As far as patronages go it doesn’t get much better than Bruce Springsteen lavishing praise upon you. The Boss played with The Gaslight Anthem at Glastonbury and then Hyde Park last year, lending his vocals to the stadium-sized ’59 Sound – it was something of an occasion. When Bruce landed on his arse halfway through his own set yelling “help me out here, I’m a fucking old man” it felt a little like the giant once described by Jon Landau as “the future of Rock ‘n’ Roll” was passing the baton on to his young charges.
The Springsteen comparisons The Gaslight Anthem have garnered are warranted for the most part. The anthemic quality of American Slang and Brian Fallon’s well weathered vocals nod to his influence, while the chanted backing vocals evoke The E Street Band in their pomp. However, for all of the similarities, there are enough differences to set them well apart from the man Little Steven might well refer to as “The Employer”.
Most notable is the band’s desire to get to the payoff quickly. There’s no hanging around for exposition, no six-minute Thunder Road style epics here. If there’s a way to turn a ballad into a fist-pumping cathartic release, Fallon and his cohorts make it possible. The unrelenting put downs of Old Haunts, for example, develop an uplifting spirit purely through the strength of melody.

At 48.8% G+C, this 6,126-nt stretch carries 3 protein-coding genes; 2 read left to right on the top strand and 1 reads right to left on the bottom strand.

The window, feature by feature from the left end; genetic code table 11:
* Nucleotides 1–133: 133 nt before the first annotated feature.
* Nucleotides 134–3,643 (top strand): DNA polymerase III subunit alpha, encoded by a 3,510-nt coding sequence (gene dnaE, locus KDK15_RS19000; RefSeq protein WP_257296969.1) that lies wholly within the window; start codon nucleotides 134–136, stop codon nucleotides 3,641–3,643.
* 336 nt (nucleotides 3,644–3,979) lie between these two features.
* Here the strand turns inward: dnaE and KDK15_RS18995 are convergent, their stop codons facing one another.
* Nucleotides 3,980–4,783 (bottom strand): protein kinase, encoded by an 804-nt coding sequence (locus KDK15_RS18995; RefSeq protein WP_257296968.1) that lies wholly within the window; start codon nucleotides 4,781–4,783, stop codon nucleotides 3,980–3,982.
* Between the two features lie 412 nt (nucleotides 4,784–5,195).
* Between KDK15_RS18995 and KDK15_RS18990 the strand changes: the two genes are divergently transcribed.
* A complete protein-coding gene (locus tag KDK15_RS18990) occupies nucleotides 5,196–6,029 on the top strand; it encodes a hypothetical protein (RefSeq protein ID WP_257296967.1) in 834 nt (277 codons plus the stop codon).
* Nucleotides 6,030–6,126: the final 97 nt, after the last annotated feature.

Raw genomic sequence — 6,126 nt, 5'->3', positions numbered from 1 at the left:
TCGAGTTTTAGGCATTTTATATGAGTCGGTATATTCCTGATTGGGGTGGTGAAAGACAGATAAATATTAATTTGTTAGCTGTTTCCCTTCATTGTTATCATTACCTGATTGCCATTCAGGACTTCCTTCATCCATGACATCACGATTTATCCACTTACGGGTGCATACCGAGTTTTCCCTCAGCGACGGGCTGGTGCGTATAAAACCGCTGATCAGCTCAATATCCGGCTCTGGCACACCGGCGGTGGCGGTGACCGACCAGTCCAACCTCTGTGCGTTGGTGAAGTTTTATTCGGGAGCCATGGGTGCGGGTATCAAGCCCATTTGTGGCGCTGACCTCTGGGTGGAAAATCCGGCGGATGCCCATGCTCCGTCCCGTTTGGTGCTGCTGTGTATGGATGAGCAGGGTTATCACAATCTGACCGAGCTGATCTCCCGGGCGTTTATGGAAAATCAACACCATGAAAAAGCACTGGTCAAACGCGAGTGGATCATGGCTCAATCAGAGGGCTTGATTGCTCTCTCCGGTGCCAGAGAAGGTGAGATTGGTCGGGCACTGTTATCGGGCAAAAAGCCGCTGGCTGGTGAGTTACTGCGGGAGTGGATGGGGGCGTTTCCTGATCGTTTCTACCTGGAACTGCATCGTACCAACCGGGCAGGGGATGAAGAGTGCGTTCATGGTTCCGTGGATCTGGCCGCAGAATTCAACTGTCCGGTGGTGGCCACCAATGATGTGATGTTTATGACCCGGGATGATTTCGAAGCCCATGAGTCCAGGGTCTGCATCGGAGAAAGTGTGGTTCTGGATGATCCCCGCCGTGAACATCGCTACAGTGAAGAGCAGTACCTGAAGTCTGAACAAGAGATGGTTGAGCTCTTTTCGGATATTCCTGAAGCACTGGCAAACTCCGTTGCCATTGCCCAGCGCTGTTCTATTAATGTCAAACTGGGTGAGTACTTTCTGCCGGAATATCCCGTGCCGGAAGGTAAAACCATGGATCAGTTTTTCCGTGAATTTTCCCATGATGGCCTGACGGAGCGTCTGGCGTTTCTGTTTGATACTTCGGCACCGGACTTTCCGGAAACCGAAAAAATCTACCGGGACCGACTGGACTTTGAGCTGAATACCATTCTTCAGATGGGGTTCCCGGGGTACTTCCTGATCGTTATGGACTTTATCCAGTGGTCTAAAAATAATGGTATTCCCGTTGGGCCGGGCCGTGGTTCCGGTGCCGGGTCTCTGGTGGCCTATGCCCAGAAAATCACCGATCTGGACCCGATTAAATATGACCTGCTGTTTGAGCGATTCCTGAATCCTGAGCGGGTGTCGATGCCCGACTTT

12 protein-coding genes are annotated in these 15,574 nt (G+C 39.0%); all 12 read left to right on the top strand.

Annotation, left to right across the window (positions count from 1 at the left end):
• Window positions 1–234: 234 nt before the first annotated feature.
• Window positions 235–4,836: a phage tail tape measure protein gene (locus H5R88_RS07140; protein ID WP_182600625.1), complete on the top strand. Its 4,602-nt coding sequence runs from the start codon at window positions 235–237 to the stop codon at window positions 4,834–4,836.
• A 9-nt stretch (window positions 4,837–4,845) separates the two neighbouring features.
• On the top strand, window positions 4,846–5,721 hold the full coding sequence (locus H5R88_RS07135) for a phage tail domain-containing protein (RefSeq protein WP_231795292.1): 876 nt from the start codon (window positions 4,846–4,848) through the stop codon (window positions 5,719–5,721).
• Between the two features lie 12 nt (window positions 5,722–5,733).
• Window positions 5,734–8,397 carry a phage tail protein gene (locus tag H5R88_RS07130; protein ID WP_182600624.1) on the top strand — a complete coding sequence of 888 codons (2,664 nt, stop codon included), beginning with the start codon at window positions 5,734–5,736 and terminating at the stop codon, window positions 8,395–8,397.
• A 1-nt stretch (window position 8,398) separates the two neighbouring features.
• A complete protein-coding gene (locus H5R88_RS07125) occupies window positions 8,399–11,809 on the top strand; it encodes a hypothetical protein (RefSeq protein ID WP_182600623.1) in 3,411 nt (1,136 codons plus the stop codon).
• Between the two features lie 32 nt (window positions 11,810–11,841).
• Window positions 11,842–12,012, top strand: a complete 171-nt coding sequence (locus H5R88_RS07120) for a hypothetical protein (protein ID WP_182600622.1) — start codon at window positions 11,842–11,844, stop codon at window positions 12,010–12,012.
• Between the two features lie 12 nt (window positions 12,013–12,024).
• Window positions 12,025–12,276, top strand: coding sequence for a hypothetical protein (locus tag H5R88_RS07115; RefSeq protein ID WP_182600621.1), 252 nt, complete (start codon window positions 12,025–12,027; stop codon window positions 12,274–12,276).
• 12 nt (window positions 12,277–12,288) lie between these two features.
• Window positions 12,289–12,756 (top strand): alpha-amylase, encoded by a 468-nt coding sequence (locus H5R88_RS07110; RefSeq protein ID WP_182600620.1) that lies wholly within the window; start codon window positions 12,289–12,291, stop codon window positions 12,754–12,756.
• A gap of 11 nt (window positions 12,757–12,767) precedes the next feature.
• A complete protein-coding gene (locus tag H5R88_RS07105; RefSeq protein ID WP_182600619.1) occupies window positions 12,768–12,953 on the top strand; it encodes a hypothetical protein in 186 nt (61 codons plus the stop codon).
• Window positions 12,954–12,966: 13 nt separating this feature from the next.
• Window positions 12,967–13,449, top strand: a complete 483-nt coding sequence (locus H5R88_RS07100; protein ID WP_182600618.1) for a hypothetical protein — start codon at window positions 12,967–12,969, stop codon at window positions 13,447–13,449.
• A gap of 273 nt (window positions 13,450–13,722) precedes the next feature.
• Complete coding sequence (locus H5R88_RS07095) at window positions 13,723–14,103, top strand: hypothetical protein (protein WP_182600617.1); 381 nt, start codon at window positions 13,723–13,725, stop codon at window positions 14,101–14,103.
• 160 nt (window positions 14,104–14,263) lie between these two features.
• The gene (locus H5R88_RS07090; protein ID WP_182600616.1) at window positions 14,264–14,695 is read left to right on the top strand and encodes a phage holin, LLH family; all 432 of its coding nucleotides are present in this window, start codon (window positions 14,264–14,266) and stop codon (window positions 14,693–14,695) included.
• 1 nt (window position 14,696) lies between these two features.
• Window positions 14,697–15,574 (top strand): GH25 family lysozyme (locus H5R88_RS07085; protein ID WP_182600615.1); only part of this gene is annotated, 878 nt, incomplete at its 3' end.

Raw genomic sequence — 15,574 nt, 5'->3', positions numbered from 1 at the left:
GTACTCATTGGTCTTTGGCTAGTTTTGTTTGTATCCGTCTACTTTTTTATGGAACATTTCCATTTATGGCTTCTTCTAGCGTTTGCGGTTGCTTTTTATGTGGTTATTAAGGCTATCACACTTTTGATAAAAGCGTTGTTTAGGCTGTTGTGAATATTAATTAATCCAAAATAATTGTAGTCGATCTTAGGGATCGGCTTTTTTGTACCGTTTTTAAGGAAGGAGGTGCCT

At times they’re far closer to The Clash in terms of delivery – a pop sensibility coupled with an irresistible brash edge. The swing of The Lower Queen Of Chelsea in particular bites with a Strummeresque charm as it swaggers along with a reggae-infused bass line and a simplistic guitar part, Fallon chastising a little rich girl who fails to make the most of her life.
Fallon’s understanding of the redemptive power of music elevates American Slang from being a good record to a great one. He sings about time spent alone with records as a form of therapeutic escape (Lower Queen Of Chelsea again) and assumes the role of protector and shaman, shaking the listener and pointing out the way forward. “Give me the fevers that just won’t break, give me the children you don’t want to raise,” he growls on Bring it On, while on Spirit Of Jazz he becomes a healer: “Only I can heal your wounds when you can’t go on.”
Elsewhere he’s extolling the virtues of being true to one’s self. Orphans’ tale of relentless, determined work ethic or the spirited rock of Stay Lucky, which implores the listener to get off their arse and make something of themselves, are capable of touching people’s hearts, rather than tickling their ears.
They close the album with We Did It While We Were Young. Unusually low key and maudlin, Fallon evaluates his life in the church of rock; hollering at the altar. “There are no reasons to believe. I burned my faith on the block,” Fallon emotes with genuine passion, in desperate need of the protector side of his psyche to make an appearance.� It’s the most spiritual song here by some distance, suggesting a different direction for The Gaslight Anthem in the future beyond straight up rock songs.
For now it’s their straight talking and honesty that will push them into the spotlight and, with Fallon at the helm, they will make the most of it. This is the future of rock ‘n’ roll.